Crediting former U.S. Sen. John Warner and former U.S. Rep. Frank Wolf for their efforts in bringing the Udvar-Hazy Center to Chantilly, Frey called it “one of the most thrilling things to be involved with.”


However, tragedy struck during his last two decades as supervisor. On May 8, 2006, a mentally ill teen shot and killed two Sully police officers, Det. Vicky Armel and MPO Mike Garbarino.

“Nothing was harder than losing them,” said Frey. “That will never be far from my mind. And I told the crowd at the first vigil I’ve never been prouder to be the Sully supervisor than that evening; more than 1,000 people turned out. I’ll also never forget the day after the shooting. I pulled into the station and saw a huge banner from Westfield High, signed by the students and saying, ‘Sully P.D., we love you.’”

And when the police officers on duty at the time of the shooting eventually returned to work, Sully residents came to the station at 3 a.m. and cooked breakfast for their whole shift. Said Frey: “To see that kind of support was phenomenal.”

Then 11 months later was the Virginia Tech tragedy in which Westfield graduates Reema Samaha and Erin Peterson were killed. “There was a prayer vigil at Tech, including at least 25 Sully police officers,” said Frey. “They said, ‘Westfield students were there for us and we want to be there for them.’”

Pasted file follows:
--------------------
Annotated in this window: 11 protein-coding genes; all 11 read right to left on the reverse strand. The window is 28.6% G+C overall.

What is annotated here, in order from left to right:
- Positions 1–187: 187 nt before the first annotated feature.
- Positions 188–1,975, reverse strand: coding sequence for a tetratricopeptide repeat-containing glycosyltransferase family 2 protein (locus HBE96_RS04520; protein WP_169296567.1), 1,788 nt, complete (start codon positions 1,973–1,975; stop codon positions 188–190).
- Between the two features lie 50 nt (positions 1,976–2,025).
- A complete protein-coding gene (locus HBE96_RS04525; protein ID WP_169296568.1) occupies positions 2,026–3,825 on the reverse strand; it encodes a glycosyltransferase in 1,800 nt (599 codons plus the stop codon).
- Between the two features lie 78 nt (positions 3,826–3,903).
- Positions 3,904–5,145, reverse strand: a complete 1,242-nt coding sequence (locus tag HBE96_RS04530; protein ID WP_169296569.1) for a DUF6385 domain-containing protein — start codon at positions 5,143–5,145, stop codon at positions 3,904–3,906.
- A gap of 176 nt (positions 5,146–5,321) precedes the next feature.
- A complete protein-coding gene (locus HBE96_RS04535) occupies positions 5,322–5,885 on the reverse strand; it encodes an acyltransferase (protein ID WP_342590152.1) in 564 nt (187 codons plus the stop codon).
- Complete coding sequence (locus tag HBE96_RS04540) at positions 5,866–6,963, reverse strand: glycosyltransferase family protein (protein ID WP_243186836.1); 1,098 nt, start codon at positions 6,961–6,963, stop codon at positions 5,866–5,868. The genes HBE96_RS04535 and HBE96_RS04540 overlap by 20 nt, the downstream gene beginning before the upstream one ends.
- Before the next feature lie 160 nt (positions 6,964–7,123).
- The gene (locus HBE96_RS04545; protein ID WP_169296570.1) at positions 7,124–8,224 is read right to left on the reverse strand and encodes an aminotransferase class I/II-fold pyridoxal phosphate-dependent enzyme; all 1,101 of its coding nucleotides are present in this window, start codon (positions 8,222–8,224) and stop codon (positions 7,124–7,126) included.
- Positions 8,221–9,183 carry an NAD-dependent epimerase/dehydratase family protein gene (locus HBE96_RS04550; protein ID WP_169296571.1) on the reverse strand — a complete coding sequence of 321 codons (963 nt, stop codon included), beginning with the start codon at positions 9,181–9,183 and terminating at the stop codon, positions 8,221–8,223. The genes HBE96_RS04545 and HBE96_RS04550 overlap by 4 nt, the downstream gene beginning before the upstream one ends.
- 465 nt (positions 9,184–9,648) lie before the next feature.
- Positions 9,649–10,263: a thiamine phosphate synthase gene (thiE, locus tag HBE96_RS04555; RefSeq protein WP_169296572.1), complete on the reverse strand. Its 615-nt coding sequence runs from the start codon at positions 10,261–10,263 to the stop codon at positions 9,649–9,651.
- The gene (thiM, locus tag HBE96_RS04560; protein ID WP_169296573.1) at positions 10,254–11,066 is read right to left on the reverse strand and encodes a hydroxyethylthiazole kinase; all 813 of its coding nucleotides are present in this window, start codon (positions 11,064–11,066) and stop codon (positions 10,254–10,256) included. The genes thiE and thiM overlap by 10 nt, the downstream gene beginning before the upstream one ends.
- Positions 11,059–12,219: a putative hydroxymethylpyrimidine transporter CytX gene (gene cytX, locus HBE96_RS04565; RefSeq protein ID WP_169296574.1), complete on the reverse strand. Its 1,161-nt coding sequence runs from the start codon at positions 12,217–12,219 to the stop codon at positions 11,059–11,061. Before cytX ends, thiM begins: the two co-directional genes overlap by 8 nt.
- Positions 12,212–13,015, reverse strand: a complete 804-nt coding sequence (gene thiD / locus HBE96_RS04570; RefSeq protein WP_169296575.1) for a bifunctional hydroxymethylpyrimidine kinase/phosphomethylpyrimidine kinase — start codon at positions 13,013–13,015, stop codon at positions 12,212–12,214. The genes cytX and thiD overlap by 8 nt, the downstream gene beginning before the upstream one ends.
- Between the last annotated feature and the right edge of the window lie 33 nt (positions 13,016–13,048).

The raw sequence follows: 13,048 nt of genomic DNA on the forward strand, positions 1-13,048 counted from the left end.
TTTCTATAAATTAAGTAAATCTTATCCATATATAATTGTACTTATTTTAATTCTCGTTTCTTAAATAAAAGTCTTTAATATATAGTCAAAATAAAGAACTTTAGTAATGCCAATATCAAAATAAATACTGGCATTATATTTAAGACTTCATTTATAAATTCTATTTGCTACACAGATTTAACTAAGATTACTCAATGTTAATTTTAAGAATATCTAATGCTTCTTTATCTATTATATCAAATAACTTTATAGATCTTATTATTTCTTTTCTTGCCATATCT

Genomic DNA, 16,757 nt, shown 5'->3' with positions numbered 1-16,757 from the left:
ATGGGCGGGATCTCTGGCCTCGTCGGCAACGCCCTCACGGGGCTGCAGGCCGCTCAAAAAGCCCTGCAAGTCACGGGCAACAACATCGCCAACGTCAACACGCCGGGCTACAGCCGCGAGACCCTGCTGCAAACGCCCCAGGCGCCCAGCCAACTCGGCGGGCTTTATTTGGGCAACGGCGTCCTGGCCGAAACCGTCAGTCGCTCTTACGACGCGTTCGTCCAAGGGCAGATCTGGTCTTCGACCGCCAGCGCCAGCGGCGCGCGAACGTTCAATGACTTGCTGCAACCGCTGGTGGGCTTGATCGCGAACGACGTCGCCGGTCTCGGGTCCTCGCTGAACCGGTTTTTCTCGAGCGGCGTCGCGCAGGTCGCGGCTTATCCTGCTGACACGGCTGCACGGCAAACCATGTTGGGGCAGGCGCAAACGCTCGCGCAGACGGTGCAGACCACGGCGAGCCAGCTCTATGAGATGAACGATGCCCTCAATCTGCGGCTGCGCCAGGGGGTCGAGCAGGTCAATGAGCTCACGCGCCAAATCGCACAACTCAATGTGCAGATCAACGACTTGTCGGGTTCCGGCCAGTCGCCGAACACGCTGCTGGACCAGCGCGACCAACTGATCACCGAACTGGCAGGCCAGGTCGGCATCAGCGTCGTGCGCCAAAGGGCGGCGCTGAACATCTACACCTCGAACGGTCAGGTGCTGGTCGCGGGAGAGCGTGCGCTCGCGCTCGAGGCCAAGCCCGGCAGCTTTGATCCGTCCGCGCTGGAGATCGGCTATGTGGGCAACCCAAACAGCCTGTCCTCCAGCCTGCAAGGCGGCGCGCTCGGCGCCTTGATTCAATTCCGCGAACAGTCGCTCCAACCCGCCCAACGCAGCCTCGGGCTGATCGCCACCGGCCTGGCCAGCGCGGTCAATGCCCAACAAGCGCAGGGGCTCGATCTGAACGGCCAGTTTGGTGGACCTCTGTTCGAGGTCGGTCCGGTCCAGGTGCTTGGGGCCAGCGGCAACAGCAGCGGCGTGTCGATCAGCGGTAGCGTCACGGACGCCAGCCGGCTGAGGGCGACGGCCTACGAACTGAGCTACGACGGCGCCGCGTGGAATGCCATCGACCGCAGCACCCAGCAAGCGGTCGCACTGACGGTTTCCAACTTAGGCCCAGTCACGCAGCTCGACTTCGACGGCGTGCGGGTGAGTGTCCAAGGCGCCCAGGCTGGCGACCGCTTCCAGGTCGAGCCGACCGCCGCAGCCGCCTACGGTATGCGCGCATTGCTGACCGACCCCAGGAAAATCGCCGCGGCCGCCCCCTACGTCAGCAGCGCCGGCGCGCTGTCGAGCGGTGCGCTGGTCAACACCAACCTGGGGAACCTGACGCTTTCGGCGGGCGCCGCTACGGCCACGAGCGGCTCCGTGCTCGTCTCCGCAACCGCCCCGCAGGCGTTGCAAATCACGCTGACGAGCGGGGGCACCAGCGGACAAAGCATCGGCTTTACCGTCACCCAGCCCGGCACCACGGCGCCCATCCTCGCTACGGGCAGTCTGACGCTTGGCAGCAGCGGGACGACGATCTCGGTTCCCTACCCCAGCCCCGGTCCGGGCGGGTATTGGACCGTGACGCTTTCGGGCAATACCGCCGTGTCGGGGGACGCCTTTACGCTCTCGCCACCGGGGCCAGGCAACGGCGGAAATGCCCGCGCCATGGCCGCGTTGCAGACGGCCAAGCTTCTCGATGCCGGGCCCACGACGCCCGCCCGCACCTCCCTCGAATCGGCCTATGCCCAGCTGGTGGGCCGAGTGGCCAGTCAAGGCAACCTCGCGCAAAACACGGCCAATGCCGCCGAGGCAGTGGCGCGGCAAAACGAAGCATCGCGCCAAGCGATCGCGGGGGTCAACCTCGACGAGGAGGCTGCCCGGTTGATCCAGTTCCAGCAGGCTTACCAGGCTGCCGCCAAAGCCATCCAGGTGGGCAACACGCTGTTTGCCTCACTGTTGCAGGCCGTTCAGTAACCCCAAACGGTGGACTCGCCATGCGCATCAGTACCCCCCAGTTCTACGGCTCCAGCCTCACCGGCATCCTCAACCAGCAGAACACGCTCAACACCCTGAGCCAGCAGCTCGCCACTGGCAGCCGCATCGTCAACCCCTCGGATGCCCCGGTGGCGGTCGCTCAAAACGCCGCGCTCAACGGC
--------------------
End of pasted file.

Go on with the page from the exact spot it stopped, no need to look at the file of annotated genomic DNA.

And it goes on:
Also during his tenure, the Centreville Historic District grew from 18 acres to 82, and the county bought Mount Gilead and the Sears/Spindle house and fixed up both homes. “And now, we’re beginning a sign system and walking tours there,” said Frey.

One of his toughest accomplishments was the establishment of the Centreville Labor Resource Center for the community’s day laborers, which he supported. “A fair amount of people were against it initially, but it was an obvious human need,” he said. “And I’m thrilled with the way it turned out.”


Michael Frey, and his dog Boomer, with a picture of his pets done by Mary O’Malley with Friends of the Animal Shelter.


Frey’s also pleased with the creation of a dog park here, plus a no-tethering law and vast improvements at the county animal shelter. “When I first joined the board, it didn’t care about humane treatment of animals, and this bothered me,” he said. “It took lots of amazing people, including veterinarian and shelter volunteer Susan Hall, to make progress at the shelter and fight for better conditions for the animals.” So he was proud when, two summers ago, the shelter received special recognition from the Humane Society of the U.S.

One year, Frey even got dog runs for the shelter for $21,000 in the county budget. “But there’s more we can do,” he said. “And now I’ll advocate for the shelter without the rules and regulations of a supervisor.”

He also plans to golf and read and keep in touch with his former staff. “I’ve loved what I’ve been doing, so it’ll be an adjustment,” he said. “But what I really loved were the people; I’ll miss those relationships, but I’ll still see many of them. I’ll still be here in Centreville and go to Westfield and Centreville high games.”

Frey said his successor, Kathy Smith, will do fine. “She’s a good person, a quick learner and a great listener,” he said. “So I’m confident Sully’s in good hands.”

Meanwhile, he said, “I’ll still be involved with the Historic District, local sports and the Friends of the Animal Shelter — I just won’t have to deal with budgets. I’m going to do what everybody else does — sit in my kitchen with a cup of coffee and bitch about the traffic.”